TM 5-809-3/NAVFAC DM-2.9/AFM 88-3, Chap. 3
and location of control joints within the total length of a wall may significantly affect element rigidities,
especially flexural deformation.
(2) Openings for doors, windows, etc., reduce the rigidity of shear wall elements. If openings are
significantly large or are significantly large in number, they should be considered in rigidity analyses as given
in paragraph 7-7.
(3) A shear wall element which is structurally intern-al at its end with a shear wall that is normal to the
element, forming an "L" or "T" in-plan shape, is called a corner element. The rigidity of a corner element is
greater than that of a straight element. The amount of increase in rigidity is difficult to quantify but may be
taken into account empirically when rigidity analyses are done using the method given in this chapter.
(4) Since shear walls are by nature, very rigid, rotation of the foundation can greatly influence the
overall rigidity of a wall. However, the rotational influence on relative rigidities of walls for purposes of
horizontal force distribution may not be as significant. Considering the complexities of soil behavior, a
quantitative evaluation of the foundation rotation is generally not practical, but a qualitative evaluation,
recognizing the limitations and using good judgment, should be a design consideration. It is usually assumed
either that the foundation soil is unyielding or that the soil pressure varies linearly under the wall when the
wall is subjected to overturning. These may not always be realistic assumptions, but are generally adequate
for obtaining the relative rigidities required for design purposes.
7-6. Distribution of Forces to Shear Walls.
a. General. The distribution of lateral forces by different types of diaphragms is discussed in TM 5-809-
10/NAVFAC P-355/AFM 88-3, Chap. 13, Seismic Design For Buildings. A brief description is provided
b. Translational shears. The distribution of lateral story level shears from a diaphragm to the vertical
resisting elements (in this case, masonry walls acting as shear walls) is dependent upon the relative stiffness
of the diaphragm and the shear walls. A rigid diaphragm is assumed to distribute horizontal forces to the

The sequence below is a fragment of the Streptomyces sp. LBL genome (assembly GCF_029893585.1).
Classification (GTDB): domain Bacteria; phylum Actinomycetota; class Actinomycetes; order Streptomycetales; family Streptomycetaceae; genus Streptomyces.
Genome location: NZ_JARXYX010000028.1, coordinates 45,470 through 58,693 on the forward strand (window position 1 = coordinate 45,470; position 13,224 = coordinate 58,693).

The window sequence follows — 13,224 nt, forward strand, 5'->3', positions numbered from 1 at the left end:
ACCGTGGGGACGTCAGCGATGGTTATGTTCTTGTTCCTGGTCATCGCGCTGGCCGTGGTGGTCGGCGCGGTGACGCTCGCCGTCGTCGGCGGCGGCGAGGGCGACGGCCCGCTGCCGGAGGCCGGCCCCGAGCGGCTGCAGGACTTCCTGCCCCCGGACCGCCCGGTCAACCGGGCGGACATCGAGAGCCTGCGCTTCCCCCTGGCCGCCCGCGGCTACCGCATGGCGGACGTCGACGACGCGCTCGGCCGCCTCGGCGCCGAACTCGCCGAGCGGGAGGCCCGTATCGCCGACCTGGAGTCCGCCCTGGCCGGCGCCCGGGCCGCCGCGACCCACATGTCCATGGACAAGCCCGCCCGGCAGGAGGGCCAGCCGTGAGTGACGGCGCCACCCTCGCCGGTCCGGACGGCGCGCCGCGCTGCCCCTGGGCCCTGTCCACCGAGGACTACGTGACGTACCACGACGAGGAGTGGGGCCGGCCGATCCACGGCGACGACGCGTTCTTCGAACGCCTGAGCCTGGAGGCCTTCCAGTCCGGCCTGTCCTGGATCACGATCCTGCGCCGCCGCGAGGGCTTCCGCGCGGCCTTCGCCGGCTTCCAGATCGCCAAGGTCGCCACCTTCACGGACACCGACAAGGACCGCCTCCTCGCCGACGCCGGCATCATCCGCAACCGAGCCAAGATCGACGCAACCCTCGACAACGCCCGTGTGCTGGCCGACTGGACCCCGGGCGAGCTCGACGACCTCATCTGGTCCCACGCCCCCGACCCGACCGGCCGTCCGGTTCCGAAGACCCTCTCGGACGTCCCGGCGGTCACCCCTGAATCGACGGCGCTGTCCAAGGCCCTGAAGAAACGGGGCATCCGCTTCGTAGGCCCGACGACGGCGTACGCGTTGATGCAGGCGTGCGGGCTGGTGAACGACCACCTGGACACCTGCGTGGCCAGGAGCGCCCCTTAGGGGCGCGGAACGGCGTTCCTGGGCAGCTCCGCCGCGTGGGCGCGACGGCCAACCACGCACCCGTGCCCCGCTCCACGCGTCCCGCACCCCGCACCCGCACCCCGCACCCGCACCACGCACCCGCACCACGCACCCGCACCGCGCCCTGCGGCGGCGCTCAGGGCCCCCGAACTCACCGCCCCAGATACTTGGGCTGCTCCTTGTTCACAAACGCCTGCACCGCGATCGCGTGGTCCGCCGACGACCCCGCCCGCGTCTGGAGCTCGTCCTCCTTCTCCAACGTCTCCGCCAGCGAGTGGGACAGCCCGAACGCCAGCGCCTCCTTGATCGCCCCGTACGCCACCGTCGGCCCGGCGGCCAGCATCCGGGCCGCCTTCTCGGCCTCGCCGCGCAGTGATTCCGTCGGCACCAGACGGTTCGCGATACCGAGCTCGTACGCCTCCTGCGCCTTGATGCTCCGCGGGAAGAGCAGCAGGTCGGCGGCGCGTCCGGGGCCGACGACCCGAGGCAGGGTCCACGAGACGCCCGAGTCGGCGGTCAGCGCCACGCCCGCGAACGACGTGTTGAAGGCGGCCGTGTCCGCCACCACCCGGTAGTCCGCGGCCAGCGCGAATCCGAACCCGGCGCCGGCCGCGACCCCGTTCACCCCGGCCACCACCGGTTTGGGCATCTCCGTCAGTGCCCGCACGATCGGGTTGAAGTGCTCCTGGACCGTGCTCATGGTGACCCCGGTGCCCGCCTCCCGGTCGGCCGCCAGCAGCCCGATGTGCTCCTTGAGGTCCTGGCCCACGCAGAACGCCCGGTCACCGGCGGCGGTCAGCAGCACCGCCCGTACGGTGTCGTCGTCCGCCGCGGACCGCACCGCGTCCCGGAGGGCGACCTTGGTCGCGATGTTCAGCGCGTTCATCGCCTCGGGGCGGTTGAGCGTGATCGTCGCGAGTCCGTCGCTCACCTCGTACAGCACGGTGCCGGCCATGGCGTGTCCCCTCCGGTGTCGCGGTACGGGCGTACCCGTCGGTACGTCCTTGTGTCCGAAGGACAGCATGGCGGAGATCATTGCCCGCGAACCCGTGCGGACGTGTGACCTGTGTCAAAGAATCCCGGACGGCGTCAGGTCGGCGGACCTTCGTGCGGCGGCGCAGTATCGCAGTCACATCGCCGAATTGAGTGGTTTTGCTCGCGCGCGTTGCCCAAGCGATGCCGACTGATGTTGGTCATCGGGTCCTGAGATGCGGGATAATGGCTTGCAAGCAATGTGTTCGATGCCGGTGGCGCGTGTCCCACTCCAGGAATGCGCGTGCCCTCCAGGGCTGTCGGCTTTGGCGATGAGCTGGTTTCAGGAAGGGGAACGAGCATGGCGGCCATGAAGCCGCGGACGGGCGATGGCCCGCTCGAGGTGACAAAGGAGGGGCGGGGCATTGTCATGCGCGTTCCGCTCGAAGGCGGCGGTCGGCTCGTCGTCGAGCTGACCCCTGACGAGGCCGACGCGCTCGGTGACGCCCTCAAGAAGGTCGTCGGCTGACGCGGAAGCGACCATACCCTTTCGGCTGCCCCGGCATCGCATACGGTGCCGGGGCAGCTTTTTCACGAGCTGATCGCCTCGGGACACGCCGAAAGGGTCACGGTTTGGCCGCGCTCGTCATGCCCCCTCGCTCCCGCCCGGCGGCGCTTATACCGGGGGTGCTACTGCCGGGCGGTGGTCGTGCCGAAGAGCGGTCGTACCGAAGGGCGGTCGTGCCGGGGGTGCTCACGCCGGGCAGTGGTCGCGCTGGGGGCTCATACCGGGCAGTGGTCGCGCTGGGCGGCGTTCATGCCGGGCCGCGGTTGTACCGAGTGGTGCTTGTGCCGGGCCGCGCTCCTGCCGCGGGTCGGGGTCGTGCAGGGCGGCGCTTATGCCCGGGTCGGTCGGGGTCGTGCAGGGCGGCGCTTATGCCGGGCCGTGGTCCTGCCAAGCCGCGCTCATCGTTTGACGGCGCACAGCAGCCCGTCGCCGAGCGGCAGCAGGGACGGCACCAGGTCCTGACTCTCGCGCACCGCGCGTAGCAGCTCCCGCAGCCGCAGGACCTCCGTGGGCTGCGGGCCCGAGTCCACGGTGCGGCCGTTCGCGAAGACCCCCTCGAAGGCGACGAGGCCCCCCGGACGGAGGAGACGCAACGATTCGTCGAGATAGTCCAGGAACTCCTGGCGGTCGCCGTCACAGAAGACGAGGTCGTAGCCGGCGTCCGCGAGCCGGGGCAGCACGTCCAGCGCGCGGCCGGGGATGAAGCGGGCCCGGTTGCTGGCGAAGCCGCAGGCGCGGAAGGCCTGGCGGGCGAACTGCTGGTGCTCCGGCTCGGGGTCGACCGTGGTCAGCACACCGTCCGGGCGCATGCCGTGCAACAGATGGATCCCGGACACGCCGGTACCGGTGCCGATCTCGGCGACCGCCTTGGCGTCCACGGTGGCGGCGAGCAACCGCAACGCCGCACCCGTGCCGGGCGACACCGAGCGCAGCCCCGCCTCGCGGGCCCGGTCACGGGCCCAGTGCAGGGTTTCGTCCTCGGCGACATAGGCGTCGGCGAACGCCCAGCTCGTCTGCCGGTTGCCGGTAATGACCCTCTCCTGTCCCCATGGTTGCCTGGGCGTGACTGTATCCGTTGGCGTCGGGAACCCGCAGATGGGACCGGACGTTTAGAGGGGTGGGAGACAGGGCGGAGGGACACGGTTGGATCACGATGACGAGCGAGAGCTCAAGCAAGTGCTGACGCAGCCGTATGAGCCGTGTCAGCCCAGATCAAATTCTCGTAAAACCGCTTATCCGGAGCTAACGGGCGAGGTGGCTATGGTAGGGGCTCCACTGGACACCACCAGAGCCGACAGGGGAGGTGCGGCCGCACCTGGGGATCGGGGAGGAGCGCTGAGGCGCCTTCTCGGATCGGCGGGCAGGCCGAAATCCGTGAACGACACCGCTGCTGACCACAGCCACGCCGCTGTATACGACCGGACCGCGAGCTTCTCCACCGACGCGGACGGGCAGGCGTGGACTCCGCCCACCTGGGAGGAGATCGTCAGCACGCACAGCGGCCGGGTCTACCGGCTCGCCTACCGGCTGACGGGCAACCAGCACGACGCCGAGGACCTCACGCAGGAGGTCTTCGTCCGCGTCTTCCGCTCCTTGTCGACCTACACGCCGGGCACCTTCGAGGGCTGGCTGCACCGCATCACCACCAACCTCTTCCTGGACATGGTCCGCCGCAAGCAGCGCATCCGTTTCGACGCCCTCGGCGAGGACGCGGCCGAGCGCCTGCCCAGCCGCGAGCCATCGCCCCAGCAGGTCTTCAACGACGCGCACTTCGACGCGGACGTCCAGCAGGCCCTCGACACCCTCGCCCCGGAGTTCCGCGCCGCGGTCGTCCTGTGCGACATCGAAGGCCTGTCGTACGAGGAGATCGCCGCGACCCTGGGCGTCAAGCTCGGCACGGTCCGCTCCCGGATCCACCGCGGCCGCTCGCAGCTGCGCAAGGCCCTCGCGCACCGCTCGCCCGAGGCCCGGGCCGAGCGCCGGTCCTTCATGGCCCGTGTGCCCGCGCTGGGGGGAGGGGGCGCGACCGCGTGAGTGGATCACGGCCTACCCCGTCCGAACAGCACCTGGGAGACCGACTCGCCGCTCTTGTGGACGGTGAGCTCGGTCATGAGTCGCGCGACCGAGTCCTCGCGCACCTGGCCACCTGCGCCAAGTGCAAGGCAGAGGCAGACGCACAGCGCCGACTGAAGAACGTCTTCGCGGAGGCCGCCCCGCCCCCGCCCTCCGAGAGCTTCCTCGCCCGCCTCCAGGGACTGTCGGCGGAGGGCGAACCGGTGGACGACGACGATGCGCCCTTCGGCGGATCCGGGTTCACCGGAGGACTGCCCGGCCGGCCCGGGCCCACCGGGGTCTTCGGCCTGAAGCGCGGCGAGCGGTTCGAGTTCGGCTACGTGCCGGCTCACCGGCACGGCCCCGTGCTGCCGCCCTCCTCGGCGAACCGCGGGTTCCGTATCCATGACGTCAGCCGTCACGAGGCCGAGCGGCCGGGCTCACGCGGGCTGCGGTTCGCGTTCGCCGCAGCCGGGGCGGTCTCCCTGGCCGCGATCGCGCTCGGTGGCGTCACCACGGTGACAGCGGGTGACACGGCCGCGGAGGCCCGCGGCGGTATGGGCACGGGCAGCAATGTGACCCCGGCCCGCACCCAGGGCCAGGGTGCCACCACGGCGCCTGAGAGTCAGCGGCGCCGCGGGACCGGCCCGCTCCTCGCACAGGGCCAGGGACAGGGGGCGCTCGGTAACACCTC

masonry shear walls in direct proportion to the relative rigidities of the shear walls. Under symmetrical
loading, a rigid diaphragm will cause all vertical shear wall elements to deflect equally with the result being
provides to the total rigidity of all the elements in the same level and direction. Flexible diaphragms, on the
other hand, are considered to be less rigid than shear walls and will distribute the lateral forces to the wall
elements in a manner analogous to a continuous beam without regard to the rigidity of the walls. A flexible
diaphragm is considered incapable of resisting torsional rotational moments (see below).
c. Rotational shears. In a rigid diaphragm, when the center of gravity of the lateral forces fails to coincide
with the center of rigidity of the supporting shear wall elements, a torsional moment will be generated within
the rigid diaphragm. Provisions will be made to account for this torsional moment in accordance with TM
5-809-10/NAVFAC P-355/AFM 88-3, Chap. 13, Seismic Design For Buildings.
d. Maximum shear wall deflection. Roof and floor diaphragms, must be capable of transmitting horizontal
shear forces to the shear walls without exceeding a deflection that which would damage the vertical elements.
The maximum allowable deflection for horizontal diaphragms in buildings utilizing masonry shear walls will
be as follows:
Fb = The allowable flexural compressive stress in masonry, psi.
= (1000)f*m for CMU
t = The effective thickness of the wall, inches.
This equation is neither exact nor technically correct. However, its primary function is to force the designer
to think about limiting the deflection of the diaphragm to a value that will not adversely affect, architecturally,
the completed wall.
7-7. Effects of Openings in Shear Walls. The effects of openings on the ability of shear walls to resist
lateral forces must be considered. If openings are very small, their effect on the overall state of stress in a
shear wall will be minor. Large openings will have a more pronounced effect. When the openings in a shear
wall become so large that the resulting wall approaches an assembly similar to a rigid frame or a series of